Over the past decade since the state established the border tax zone in East Ridge to help the city land Bass Pro Shops and other retailers, restaurants and hotels at Exit 1, East Ridge has realized one of the biggest influxes of new investments since the city's early days after its creation in 1921.
The number of workers at businesses leading into Camp Jordan has jumped to more than 500 employees. Across I-75 from the growing Camp Jordan area, Chattanooga Red Wolves owner Bob Martino is planning the biggest new dollar investment ever in East Ridge at the new soccer stadium and surrounding housing and commercial development.
But while East Ridge's entrance to Tennessee from the south along I-75 is growing, the city's overall population has remained relatively stagnant over the past six decades and the median income and home values in East Ridge trail the rest of Hamilton County, according to U.S. Census Bureau estimates. Along most of Ringgold Road and the subdivisions around East Ridge's main thoroughfare, business and home values have failed to keep pace with the recent boom around parts of Exit 1.
To help all of East Ridge continue to grow, a group of East Ridge businesses is organizing a new nonpartisan, nonprofit organization known as Pioneering Tomorrow to help promote the city and advocate for ideas to help East Ridge's future.
Mike Steele, a former East Ridge mayor and current spokesperson for the Pioneering Tomorrow initiative, said the group wants to position East Ridge "as the best place to live, work, play and retire in Hamilton County."
"Having an engaged business community is an essential part of building a stronger East Ridge," Steele said in a telephone interview. "We'd like to have business owners from U.S. 41 (on the eastern edge of the city) to the tunnel (entering Chattanooga on the west edge of East Ridge)."
So far, more than 30 businesses of all types have joined Pioneering Tomorrow, and Steele hopes to attract at least 50 local businesses interested in promoting the city and helping it grow.
The new business alliance will seek to work with East Ridge government, Steele said, but it will not endorse candidates or push for particular tax policies. However, a number of business leaders decided to launch the new initiative after the East Ridge City Council voted 3-2 last fall to raise the city's property tax rate for the first time in a decade.
The new rate boosted the average city property tax bill in East Ridge by 28%, although the city's effective tax rate was still lowered due to an overall increase in assessment in the city.
The new property tax rate of $1.25 per $100 of assessed valuation in East Ridge is only about half the property tax rate in Chattanooga and Ridgeside, but it is higher than Red Bank, Soddy-Daisy or Walden, according to the Hamilton County Trustee's Office.
Steele said he hopes the new group will initiate and drive a discussion on how the business community and elected leaders can work together and make strategic decisions that will attract more businesses and visitors to all areas of East Ridge. Such growth would aid businesses and homeowner values while helping keep city tax rates lower, Steele said.
"We want to do what we can to foster a better environment to encourage younger people and families to want to move into East Ridge and to help attract and build more small businesses in East Ridge," Vince Butler, a media specialist working with Pioneering Tomorrow, said in a phone interview.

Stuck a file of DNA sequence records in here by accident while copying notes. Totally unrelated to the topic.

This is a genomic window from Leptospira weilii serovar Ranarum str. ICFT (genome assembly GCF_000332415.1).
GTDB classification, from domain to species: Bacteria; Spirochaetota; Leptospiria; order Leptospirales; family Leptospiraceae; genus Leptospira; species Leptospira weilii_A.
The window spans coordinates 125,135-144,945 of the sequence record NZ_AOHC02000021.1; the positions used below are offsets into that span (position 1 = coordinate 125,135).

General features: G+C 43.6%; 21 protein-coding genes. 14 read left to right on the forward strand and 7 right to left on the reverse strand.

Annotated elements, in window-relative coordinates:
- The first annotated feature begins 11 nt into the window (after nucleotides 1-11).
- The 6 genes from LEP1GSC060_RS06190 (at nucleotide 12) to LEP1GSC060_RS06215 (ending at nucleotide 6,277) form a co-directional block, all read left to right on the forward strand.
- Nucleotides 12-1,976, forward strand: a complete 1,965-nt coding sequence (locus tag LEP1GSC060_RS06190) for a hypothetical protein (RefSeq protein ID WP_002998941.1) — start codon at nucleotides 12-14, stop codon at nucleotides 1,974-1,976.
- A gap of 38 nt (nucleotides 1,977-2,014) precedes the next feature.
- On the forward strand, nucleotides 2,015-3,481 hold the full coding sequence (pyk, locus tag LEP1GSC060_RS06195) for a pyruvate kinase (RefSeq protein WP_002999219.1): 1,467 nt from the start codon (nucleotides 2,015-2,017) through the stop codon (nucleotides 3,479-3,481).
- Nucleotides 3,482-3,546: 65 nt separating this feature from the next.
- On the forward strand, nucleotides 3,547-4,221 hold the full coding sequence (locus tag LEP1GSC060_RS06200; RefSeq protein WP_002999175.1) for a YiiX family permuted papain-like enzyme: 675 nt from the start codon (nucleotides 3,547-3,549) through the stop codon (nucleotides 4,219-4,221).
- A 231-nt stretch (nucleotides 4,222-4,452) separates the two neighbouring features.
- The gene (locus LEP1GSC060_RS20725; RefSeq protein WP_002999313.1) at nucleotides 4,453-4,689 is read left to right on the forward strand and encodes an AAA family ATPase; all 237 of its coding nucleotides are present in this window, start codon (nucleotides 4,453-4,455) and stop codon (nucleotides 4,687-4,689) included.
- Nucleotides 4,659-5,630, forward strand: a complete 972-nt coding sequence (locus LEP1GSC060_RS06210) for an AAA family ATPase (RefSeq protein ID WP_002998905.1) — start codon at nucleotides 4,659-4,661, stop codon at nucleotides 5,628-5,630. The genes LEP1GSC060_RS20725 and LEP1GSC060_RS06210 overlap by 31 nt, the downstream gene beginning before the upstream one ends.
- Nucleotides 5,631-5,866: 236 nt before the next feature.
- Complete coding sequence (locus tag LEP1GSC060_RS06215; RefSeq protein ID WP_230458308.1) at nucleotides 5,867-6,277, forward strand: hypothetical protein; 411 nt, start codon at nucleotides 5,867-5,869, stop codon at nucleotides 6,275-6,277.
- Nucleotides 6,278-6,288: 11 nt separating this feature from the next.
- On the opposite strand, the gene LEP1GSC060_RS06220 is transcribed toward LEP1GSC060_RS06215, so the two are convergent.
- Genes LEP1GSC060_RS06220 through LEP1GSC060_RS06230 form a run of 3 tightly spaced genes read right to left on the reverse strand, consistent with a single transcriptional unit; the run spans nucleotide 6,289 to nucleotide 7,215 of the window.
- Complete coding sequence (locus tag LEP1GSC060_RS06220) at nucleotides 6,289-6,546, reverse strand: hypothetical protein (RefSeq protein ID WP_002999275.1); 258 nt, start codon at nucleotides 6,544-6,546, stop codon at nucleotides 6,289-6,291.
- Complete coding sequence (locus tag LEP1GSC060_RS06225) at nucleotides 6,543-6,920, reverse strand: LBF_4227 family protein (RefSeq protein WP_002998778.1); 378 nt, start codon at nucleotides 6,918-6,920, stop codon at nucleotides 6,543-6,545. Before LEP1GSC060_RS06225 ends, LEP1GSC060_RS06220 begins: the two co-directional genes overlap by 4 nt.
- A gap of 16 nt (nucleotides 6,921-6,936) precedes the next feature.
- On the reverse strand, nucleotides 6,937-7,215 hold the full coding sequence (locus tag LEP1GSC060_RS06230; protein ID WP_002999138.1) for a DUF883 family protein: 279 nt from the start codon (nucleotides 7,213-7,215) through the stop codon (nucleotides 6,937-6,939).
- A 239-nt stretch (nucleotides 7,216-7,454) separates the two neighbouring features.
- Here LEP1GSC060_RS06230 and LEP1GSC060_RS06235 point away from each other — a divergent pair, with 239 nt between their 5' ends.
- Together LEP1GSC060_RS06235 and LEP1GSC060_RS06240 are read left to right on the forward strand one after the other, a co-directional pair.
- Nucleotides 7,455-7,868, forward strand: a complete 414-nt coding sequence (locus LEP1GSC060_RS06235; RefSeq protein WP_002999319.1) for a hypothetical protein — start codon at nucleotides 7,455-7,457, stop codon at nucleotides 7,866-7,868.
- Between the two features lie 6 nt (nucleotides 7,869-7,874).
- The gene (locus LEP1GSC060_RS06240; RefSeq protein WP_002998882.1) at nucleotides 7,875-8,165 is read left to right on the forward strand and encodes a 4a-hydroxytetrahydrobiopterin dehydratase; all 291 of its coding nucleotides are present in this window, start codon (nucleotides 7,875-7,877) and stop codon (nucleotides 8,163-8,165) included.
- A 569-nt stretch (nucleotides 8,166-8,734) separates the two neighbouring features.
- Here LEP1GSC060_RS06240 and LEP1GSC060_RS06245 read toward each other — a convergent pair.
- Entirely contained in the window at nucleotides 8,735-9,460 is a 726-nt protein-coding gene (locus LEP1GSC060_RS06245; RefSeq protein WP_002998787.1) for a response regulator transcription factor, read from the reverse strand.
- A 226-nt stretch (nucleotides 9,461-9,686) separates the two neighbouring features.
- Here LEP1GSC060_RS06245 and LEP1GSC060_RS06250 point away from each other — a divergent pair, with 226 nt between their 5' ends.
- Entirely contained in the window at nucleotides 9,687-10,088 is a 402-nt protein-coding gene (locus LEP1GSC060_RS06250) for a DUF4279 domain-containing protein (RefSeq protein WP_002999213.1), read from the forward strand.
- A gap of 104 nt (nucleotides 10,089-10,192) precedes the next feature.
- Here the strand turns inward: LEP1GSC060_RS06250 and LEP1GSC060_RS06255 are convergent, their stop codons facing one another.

East Ridge, like many of Chattanooga's older suburbs that grew up primarily after World War II, has an aging stock of houses in older subdivisions that have generally not been upgraded and boosted in value as much as other areas of the county. In the 2020 census, for instance, the median home value in East Ridge was $133,200, or less than 70% as much as Hamilton County as a whole. Only 58% of homes in East Ridge in the most recent census were owner occupied, which was also below the 64.1% homeownership rate for the county as a whole.
Steele, who served as East Ridge mayor from 2006 to 2010, said he remains committed to East Ridge even though he moved out of the city after his home was destroyed in a 2011 fire. He relocated to Ooltewah to be closer to his grandchildren but also because building a new home in an older subdivision didn't seem to make as much financial sense as building elsewhere.
With most available lots already developed with homes, apartments and businesses, East Ridge's population has remained relatively stagnant since 1970.
"It's going to take more of a redevelopment than just new development," Steele said.
Earlier this year, Food City opened a new and larger $12 million grocery store in an abandoned bowling alley on Ringgold Road, which Steeele said he hopes other growing businesses will replicate.
"The growth of East Ridge has always been driven by an independent, pioneer spirit -- starting with the Lomenick family to Weldon F. Osborne to many others who have helped build East Ridge into the city we all enjoy today," Steele said. "Pioneering Tomorrow is about solving problems and creating new opportunities that will improve the quality of life for all residents in East Ridge, support the ongoing needs of the business community and spur new investments to ensure our great city is capturing the type of growth, economic development and visitors that will lead our community into the future."
City property tax rates
The city property tax rates per $100 of assessed residential property in Hamilton County are:
— Ridgeside: $2.55
— Chattanooga: $2.25
— Lookout Mountain: $2.02
— Lakesite: $2
— Signal Mountain: $1.70
— Collegedale: $1.39
— East Ridge: $1.25
— Soddy-Daisy: $1.12
— Red Bank: $1.10
— Walden: 53 cents
Source: Hamilton County Trustee’s Office